Talk about a tabloid newspaper's worst nightmare.

Lionel Messi is the biggest star in the world's most popular sport outside the United States, just forgive him if he prefers not to be seen.

After scoring his record-breaking 233rd soccer goal on Tuesday night, Messi didn't stick around to talk with reporters. He put the historical soccer ball in the back of his car and headed home. The Independent (London) reports Messi plays like Superman on the pitch and acts like Clark Kent off it.

Teammate Gerard Pique, who's known the social contact-fearing Messi for a dozen years, said the star is "Ridiculously normal." Likewise, Pique says his friend's personality hasn't changed, despite his global celebrity status.

"If you put the 13-year-old Leo next to the 24-year-old one you would see that he has not changed at all," he said.

In other words, he was a withdrawn as a teen.

Despite a potential world of fame and attention, Messi is a huge recluse. He lives with his girlfriend Antonella in a small coastal city not far from Barcelona. Messi's older brother resides in the same complex with his family, and teammate Javier Mascherano lives next door.

The greatest player since Diego Maradona, and quite possibly ever, doesn't leave his house much, other than walking his dogs on the beach. Messi passes on drinking or smoking. Furthermore, while he wants to someday have a family with his girlfriend, he's got no plans to get married. Those pesky tabloids would torment Messi's wedding.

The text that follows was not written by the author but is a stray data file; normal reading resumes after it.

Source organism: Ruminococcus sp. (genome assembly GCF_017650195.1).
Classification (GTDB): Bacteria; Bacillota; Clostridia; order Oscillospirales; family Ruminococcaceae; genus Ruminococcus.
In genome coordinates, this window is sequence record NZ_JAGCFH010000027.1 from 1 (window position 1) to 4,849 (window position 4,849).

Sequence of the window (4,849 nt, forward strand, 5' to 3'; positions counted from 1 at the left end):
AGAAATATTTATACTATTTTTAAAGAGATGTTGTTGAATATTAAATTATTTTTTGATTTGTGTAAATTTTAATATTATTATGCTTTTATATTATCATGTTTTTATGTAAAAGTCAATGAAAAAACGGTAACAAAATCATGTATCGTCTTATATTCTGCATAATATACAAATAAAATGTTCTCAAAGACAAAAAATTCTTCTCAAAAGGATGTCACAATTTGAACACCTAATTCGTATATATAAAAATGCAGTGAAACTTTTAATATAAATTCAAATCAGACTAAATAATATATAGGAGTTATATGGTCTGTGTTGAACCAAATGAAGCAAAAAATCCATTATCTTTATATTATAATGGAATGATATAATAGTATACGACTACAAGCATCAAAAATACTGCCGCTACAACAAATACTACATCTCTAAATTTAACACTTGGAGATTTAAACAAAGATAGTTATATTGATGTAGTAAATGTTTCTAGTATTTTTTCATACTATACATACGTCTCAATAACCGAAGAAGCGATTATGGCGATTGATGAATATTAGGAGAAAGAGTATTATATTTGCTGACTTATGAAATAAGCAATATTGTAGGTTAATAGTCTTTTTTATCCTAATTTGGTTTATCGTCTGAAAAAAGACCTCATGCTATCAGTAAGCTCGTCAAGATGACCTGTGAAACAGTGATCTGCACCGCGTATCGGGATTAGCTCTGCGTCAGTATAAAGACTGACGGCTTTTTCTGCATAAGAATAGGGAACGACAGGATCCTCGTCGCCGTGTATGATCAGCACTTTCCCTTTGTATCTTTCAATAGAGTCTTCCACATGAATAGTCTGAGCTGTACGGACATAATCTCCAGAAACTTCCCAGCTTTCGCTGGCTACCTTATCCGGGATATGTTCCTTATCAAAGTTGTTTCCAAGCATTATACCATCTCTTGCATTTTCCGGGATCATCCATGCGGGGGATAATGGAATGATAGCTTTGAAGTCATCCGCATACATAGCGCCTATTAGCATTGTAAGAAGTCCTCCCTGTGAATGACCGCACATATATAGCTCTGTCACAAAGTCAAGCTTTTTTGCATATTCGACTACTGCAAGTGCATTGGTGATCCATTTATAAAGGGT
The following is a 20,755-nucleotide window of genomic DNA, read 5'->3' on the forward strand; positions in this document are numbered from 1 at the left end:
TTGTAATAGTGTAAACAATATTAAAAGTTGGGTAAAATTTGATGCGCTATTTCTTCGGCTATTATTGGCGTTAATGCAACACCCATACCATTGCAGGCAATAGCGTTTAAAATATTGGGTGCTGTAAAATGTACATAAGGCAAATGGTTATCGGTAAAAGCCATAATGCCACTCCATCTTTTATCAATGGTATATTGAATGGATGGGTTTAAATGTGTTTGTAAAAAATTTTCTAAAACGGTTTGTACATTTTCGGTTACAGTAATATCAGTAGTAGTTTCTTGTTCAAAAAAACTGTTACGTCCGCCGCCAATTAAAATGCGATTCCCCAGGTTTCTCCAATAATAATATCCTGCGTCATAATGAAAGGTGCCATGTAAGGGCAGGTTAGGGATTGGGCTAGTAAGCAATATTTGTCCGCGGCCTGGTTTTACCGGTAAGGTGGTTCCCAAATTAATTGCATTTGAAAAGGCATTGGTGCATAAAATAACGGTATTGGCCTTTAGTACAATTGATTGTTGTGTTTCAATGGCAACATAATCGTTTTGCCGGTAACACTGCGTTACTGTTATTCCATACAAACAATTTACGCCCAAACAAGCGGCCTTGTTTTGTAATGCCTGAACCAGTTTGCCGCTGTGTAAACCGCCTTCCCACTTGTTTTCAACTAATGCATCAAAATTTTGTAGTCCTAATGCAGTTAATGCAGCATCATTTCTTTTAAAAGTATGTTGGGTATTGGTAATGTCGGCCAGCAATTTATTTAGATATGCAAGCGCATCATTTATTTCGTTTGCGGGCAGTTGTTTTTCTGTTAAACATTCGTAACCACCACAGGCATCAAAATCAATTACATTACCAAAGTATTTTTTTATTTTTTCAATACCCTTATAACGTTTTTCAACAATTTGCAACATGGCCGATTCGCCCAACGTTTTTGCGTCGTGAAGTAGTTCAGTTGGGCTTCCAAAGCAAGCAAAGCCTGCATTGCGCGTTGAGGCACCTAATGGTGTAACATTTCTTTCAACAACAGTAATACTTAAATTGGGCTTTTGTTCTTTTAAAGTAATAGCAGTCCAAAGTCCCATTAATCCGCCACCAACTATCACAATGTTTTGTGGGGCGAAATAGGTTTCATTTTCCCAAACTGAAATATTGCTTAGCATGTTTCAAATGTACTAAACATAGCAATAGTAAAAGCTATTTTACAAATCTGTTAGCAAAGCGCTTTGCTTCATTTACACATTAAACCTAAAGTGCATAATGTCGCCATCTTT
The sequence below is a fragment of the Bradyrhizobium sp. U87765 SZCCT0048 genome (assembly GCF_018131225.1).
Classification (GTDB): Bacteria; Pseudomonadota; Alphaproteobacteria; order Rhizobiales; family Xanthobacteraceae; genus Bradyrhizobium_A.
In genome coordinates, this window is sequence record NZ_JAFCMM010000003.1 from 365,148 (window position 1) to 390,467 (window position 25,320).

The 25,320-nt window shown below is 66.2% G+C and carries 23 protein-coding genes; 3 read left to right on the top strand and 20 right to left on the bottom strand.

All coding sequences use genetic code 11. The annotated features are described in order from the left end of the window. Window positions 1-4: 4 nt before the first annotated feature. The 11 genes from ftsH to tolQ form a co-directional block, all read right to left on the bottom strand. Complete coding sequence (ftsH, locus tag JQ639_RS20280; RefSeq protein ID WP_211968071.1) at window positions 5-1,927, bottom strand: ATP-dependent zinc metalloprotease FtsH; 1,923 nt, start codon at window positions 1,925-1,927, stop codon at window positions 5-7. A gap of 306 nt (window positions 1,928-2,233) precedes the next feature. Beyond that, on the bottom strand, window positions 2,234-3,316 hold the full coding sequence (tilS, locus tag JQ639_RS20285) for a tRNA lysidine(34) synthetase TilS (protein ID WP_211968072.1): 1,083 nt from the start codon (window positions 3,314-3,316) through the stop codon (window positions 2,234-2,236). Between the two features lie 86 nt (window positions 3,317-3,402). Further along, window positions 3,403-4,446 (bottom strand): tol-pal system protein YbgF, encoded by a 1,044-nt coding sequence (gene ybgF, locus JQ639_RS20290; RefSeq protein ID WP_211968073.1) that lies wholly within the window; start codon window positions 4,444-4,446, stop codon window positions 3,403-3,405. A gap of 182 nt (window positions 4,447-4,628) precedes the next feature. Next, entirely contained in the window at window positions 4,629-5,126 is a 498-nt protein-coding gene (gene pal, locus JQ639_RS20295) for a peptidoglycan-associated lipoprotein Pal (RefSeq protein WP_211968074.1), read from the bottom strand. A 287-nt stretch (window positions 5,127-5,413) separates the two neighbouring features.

It's clear that Messi is only comfortable with attention when he's got a soccer ball around his feet.

"He gets embarrassed when people look at him," the former Argentina captain Juan Sebastian Veron said.

Close with his family, Messi drives the 250 miles from Bueno Aires to Rosario, Argentina every summer and Christmas to visit his parents and other siblings. His favorite meal is home-cooked Milanesa, which the Independent described as thinly sliced steak covered in breadcrumbs and grilled or fried.

In the long run, the most important thing, as teammate Pique said, is Messi's ability to dominate on the pitch. It's something he's been able to do since he was a young teen.

"You could see he was far better than everyone else, but you never knew if once he got into the senior side he would be able to do everything he was doing in the youth team," Pique said. "But it is exactly the same as when he was 13 years old playing against other local boys' teams. He plays exactly the same way only now he is doing it in La Liga and the Champions League."

Follow Ben Maller on Twitter @BenMaller.

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